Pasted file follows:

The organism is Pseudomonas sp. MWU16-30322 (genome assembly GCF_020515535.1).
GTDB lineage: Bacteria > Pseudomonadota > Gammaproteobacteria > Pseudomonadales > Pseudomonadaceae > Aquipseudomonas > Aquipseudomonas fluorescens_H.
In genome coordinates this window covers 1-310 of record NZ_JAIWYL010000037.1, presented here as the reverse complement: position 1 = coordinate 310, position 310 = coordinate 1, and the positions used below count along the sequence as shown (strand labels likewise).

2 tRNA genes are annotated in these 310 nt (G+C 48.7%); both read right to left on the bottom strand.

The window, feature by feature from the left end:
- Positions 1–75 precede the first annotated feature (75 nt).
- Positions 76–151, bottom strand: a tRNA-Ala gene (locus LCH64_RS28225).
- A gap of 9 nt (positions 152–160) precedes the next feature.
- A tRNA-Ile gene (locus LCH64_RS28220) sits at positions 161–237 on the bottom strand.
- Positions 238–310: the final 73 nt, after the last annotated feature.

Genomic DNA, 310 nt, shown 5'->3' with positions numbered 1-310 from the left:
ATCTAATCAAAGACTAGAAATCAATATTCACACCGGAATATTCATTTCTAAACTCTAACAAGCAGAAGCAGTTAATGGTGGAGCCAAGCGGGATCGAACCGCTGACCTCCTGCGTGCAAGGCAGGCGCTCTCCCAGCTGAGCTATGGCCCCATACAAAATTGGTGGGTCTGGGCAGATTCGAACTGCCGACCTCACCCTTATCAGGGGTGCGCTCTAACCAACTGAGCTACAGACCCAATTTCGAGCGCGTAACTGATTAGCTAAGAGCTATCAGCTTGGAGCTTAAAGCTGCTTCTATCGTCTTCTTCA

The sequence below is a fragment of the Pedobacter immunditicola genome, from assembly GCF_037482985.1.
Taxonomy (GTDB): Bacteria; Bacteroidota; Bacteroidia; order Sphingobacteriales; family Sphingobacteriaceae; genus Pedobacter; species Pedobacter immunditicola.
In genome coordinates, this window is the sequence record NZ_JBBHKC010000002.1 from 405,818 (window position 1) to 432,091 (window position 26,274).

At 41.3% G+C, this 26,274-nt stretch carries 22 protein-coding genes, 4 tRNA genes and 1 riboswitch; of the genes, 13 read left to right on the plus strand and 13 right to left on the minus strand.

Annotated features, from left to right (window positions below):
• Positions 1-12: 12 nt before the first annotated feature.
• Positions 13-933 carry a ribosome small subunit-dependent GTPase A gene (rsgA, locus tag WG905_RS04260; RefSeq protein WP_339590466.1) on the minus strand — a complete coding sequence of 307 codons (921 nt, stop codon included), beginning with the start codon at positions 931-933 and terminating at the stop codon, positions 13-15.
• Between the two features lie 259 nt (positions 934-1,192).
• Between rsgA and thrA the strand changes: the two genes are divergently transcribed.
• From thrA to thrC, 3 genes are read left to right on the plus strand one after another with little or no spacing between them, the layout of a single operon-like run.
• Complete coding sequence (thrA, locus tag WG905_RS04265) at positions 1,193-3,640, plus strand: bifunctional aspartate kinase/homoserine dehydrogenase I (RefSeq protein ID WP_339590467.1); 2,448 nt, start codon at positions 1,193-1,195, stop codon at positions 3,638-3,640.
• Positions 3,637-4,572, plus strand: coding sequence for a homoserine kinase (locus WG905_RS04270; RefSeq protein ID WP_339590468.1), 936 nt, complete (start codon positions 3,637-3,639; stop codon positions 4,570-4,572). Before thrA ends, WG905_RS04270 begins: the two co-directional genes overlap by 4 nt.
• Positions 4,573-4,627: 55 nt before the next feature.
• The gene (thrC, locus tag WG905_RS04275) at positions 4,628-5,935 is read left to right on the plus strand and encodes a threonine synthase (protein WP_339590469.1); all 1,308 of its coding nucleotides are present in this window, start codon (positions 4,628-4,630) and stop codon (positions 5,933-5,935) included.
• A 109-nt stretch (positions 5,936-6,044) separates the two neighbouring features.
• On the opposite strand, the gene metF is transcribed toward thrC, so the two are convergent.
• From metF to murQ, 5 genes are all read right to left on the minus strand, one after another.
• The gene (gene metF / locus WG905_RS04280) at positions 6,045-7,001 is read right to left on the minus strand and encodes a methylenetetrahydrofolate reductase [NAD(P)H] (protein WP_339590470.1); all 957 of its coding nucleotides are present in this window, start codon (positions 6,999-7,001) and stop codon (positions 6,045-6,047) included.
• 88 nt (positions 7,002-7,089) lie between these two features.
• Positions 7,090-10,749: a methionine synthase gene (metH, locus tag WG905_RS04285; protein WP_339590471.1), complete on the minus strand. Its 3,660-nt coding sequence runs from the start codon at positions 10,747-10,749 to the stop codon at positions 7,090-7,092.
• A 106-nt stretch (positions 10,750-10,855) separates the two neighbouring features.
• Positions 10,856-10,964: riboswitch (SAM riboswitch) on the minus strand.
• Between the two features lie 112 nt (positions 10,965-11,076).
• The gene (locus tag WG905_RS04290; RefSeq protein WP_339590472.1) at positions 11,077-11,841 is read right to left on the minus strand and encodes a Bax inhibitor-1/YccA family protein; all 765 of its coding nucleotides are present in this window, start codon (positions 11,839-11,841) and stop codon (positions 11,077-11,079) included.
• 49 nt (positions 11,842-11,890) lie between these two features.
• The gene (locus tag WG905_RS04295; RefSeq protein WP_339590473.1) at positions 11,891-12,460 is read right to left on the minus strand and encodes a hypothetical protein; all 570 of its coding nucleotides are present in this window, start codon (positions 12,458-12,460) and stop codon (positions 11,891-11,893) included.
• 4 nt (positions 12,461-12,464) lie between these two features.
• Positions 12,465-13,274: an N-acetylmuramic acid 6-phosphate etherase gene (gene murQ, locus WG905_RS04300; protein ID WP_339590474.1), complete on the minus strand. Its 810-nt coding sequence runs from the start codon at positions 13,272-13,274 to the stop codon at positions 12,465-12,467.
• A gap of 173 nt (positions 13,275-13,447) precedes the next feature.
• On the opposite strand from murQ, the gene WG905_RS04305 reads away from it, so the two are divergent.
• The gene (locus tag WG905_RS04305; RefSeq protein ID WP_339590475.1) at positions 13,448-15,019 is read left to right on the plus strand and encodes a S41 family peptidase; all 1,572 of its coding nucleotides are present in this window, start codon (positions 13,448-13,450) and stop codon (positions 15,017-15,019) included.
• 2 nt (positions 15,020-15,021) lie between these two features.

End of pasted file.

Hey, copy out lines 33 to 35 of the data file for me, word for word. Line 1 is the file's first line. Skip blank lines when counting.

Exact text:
• A 106-nt stretch (positions 10,750-10,855) separates the two neighbouring features.
• Positions 10,856-10,964: riboswitch (SAM riboswitch) on the minus strand.
• Between the two features lie 112 nt (positions 10,965-11,076).